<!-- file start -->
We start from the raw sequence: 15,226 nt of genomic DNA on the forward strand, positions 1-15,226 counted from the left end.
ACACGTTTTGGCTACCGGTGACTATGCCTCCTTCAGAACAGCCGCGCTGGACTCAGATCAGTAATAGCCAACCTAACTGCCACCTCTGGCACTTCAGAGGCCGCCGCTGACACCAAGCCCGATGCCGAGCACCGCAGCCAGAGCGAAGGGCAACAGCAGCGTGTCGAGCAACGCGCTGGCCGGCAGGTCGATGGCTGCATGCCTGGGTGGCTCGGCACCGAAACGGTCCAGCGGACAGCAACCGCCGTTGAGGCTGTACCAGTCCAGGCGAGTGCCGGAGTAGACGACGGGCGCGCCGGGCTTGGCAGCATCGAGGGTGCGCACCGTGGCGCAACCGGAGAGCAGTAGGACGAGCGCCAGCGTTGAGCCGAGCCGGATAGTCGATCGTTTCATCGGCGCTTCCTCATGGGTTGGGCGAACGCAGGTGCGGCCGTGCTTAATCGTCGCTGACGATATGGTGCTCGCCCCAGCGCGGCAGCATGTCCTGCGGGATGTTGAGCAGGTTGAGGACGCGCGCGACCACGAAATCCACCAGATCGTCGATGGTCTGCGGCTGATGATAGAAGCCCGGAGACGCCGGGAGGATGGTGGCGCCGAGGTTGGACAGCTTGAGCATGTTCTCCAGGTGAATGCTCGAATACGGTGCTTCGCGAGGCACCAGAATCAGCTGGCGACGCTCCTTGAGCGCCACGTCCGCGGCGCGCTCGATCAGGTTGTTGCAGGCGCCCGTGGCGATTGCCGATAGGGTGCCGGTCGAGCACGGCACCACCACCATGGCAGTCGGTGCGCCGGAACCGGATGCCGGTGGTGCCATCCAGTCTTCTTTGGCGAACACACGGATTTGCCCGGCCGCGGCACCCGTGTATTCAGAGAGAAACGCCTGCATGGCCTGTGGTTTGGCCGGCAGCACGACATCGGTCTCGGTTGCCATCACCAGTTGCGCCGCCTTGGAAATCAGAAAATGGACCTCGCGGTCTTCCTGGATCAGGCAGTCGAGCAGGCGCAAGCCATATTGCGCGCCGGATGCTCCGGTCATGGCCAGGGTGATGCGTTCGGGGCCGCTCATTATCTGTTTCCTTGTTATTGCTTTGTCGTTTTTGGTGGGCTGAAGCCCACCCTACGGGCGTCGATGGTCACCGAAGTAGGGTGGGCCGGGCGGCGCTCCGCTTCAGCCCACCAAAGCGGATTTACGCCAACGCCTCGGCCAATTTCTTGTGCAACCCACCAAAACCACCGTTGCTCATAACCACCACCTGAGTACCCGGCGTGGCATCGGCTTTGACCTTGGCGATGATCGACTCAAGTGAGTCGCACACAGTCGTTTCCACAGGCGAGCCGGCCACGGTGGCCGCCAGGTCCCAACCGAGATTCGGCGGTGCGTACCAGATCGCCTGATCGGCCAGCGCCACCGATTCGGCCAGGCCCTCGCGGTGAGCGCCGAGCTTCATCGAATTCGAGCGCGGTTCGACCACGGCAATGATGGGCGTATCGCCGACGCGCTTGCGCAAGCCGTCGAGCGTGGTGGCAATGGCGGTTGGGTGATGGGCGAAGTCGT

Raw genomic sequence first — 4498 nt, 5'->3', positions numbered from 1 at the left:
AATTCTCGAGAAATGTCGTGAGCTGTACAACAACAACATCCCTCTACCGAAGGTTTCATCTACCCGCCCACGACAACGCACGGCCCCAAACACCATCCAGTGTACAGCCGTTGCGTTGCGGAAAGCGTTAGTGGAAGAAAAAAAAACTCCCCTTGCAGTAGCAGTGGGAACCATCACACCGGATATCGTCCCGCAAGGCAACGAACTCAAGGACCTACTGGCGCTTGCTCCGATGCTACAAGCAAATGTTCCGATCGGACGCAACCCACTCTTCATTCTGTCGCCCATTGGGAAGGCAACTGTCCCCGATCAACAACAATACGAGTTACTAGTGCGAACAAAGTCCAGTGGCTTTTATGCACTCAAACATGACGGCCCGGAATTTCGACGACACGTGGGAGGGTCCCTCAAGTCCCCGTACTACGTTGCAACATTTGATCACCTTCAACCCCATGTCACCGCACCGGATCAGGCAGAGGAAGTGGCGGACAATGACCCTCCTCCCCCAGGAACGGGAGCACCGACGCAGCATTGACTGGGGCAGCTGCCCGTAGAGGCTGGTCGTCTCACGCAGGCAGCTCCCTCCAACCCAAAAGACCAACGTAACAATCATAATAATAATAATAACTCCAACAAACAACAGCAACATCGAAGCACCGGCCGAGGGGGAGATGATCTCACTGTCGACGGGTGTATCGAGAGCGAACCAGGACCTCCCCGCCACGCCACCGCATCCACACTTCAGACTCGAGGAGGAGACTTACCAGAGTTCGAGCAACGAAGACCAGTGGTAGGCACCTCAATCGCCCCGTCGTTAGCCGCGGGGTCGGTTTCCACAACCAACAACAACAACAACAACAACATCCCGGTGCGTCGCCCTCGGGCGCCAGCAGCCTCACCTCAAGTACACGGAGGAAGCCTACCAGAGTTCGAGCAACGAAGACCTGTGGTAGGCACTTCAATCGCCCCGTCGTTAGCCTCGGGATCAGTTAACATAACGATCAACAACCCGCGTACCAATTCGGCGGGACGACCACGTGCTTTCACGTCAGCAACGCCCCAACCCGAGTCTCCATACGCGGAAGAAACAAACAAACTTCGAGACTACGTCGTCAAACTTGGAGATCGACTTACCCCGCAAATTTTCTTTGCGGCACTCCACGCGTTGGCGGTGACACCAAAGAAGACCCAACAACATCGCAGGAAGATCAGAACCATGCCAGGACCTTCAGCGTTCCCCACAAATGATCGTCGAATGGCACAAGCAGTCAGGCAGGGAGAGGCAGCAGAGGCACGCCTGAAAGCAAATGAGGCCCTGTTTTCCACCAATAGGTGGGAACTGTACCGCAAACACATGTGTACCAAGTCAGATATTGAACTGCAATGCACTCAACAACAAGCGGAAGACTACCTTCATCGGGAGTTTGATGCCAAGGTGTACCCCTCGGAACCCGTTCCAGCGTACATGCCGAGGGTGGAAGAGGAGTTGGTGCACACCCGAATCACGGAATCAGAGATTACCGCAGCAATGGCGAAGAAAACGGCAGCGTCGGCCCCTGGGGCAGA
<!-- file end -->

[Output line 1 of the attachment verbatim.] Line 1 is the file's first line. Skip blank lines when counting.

We start from the raw sequence: 15,226 nt of genomic DNA on the forward strand, positions 1-15,226 counted from the left end.